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Chemometrics from basick to wavelet transform - Chau F.T

Chau F.T Chemometrics from basick to wavelet transform - Wiley publishing , 2004. - 333 p.
ISBN 0-471-20242-8
Download (direct link): chemometricsfrombasics2004.pdf
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Figure 5.22. The experimental chromatogram (a) and the smoothed results with the use of moving-average (b), Savitsky-Golay (c), and FFT (d) filtering.
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application of wavelet transform in chemistry
of the peak height and peak area, which are very important parameters for signals analysis. The background always blurs the analytical signals. It is difficult or even impossible to analyze a signal with a strong background. In practice, an artificial baseline or background is usually drawn beneath the peak, although the error cannot be completely eliminated by this method. Therefore, most chemists prefer to find the exact shape of the baseline or background and then subtract it from the original signal. But it is not easy to obtain the ‘‘true’’ baseline or background because they are generally represented by curves instead of linear functions.
5.3.1. Principle and Algorithm
Baseline drift or background interference can be classified as a long-term noise. This property differs from that of common noise in that the frequency of the drifting baseline or background is always quite lower than the signals to be analyzed. In wavelet decomposition, the baseline or background component in an analytical signal should be easy to separate from the drifting signals. The removal procedure is similar to WT denoising and smoothing. The only difference is that the coefficients representing the lower-frequency components are suppressed. The following two methods are generally used.
Method A
1. Decompose the experiment data into discrete approximations cy and discrete details dy by Equations (5.1) and (5.2).
2. Examine the cy by visual inspection to find a cy that resembles the drifting baseline or background, and denote the scale j as ymax. The ymax can also be determined by examination of the dy, because there should be no information of the signal in djmax+1.
3. Reconstruct the signal by Equation (5.5) from only those dy with j < jmax, that is, set c^ to zeros.
Method B
1. Decompose the experiment data into discrete approximations cy and discrete details dy by Equations (5.32) and (5.33).
2. Examine the cy by visual inspection to find a cy (denote the scale y as ymax) that resembles the drifting baseline or background.
3. Subtract the selected cymax from the original signal by c0 - cymax or sometimes c0 - f x cymax, where f is an arbitrary factor.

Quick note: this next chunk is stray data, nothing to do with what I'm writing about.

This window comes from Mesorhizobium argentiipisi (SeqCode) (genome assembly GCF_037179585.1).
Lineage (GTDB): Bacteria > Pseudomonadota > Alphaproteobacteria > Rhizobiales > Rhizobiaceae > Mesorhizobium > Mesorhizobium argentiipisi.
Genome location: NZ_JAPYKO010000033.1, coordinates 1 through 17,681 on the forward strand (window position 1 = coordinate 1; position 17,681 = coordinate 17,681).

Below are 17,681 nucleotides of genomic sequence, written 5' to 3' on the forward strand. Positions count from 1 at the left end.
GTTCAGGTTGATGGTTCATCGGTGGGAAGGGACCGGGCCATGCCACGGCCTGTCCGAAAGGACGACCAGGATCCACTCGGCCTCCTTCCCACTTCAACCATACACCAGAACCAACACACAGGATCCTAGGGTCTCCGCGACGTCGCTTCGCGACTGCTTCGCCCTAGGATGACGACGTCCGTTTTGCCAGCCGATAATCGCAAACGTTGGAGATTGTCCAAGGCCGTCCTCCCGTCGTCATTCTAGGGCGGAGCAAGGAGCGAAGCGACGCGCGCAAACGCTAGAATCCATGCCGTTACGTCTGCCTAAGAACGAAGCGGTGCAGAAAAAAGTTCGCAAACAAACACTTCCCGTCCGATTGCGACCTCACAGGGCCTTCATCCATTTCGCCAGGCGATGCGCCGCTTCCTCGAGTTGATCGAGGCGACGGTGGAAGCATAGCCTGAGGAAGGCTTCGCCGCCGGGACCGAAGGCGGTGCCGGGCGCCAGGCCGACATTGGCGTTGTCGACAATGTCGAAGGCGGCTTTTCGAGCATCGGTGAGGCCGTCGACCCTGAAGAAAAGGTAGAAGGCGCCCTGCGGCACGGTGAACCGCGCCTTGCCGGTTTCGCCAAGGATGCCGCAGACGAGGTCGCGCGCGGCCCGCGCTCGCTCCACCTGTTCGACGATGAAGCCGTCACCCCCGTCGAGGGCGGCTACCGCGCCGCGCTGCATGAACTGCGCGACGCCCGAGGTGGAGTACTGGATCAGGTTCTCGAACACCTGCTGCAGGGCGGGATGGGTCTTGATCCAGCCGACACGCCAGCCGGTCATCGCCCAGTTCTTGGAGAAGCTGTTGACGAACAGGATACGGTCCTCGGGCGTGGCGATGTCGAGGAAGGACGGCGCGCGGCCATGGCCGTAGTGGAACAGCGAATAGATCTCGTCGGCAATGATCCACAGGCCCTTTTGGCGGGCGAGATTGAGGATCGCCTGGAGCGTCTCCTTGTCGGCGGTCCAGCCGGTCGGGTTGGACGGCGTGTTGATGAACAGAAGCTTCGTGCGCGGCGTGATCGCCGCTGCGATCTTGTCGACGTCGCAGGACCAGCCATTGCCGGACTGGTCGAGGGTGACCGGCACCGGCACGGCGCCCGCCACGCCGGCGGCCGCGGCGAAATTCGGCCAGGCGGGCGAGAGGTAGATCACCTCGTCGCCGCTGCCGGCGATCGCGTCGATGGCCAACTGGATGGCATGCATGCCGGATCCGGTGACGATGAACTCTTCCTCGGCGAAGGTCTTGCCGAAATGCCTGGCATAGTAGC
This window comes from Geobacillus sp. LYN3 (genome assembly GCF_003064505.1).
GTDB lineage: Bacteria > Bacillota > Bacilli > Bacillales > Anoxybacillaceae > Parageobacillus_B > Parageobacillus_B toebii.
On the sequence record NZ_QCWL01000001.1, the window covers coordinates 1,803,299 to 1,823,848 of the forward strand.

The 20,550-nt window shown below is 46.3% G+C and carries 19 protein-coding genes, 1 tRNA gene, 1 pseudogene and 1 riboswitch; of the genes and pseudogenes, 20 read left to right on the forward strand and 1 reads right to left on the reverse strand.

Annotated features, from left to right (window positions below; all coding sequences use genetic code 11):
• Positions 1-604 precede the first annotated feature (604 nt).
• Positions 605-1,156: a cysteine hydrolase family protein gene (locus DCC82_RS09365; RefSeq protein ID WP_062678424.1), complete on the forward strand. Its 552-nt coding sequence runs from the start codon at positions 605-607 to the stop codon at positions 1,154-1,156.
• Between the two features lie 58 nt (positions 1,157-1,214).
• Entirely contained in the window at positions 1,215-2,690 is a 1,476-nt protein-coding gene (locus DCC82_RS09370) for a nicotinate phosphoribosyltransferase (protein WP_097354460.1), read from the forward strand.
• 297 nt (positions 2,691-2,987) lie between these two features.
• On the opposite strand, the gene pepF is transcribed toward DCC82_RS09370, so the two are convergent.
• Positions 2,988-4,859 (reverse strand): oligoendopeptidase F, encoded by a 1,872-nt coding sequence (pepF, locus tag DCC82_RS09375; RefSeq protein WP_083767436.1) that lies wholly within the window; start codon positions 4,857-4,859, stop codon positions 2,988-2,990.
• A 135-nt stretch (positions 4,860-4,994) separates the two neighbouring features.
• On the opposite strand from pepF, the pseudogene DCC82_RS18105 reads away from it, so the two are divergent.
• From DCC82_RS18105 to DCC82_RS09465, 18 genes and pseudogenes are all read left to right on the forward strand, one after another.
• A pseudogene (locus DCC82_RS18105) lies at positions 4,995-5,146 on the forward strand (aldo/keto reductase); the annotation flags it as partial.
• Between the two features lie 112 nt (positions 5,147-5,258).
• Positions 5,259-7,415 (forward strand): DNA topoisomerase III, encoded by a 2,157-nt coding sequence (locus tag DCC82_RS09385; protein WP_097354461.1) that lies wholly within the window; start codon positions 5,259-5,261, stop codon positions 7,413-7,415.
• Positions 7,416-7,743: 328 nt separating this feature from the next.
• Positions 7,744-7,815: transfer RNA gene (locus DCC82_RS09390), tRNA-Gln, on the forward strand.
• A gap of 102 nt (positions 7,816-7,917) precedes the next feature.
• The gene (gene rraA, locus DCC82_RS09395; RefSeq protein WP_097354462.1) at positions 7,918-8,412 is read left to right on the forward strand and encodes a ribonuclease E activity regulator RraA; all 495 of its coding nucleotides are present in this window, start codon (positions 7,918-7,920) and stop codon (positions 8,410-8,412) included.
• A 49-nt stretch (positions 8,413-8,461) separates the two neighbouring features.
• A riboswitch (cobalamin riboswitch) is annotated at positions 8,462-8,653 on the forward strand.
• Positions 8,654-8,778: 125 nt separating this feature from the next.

baseline/background removal
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5.3.2. Background Removal
Background removal is a universal problem in spectral studies, such as absorption spectroscopy and reflection spectroscopy. Example 5.8 describes a procedure to remove the background absorption from an EXAFS spectrum using the methods A and B, respectively.
Example 5.8: Background Removal of an EXAFS Spectrum. Extended X-ray absorption fine structure (EXAFS) is an X-ray absorption spectrum. A typical experimental absorption spectrum of copper with synchrotron radiation light source is shown in Figure 5.23a. For analyzing the EXAFS spectrum, we must separate the useful information (oscillation part) from the total raw spectrum. Then convert the oscillation part into k space by using the equation k = [0.263(E- E0)]1/2, where E0 is the absorption edge (the E0 for Cu is 8393.5 eV). At last, the oscillation signal is filtered by FFT and then fitted by the theoretical equation
where x (k) is the filtered oscillation signal multiplied by a factor k3, j is the number of the coordination shells, fj(k) is the amplitude value that can be obtained from handbook, <p(k) is the phase displacement of scattering, AE0 is the difference between the theoretical value and the experimental value of the E0, N is coordination number, r is coordination distance, a is Debye-Waller factor, and X is electron mean-free path. The aim is to obtain the structural parameter N, r, a, and X. Generally, the cubic spline interpolation method is used for the background removal and the least-squares method is used for the curve fitting. In our experience, it will take several hours to analyze one spectrum.
We can use method A for the background removal of an EXAFS spectrum. Figure 5.24a shows an experimental spectrum of a Cu sample, and panel (b) shows the spectrum in k space. In order to decompose the spectrum into its approximation and details, we can perform a WT on the k-space spectrum with Equations (5.1) and (5.2). Figure 5.25 shows the decomposed results, {c4, d4, d3, d2, di|, obtained with Daubechies8 (L = 8) filter and J = 4. It is clear that the information on the EXAFS oscillation is decomposed into the dj and that c4 represents the smooth background absorption. Therefore, if we reconstruct the spectrum from the dj components only, we will obtain the spectrum without the background absorption. The dotted line in Figure 5.24c shows the reconstructed
0.2625rj AE0
k
(5.47)
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application of wavelet transform in chemistry
Figure 5.23. General procedures for analying an EXAFS spectrum: (a) raw spectrum; (b) oscillation part; (c) Filtered oscillation signal.
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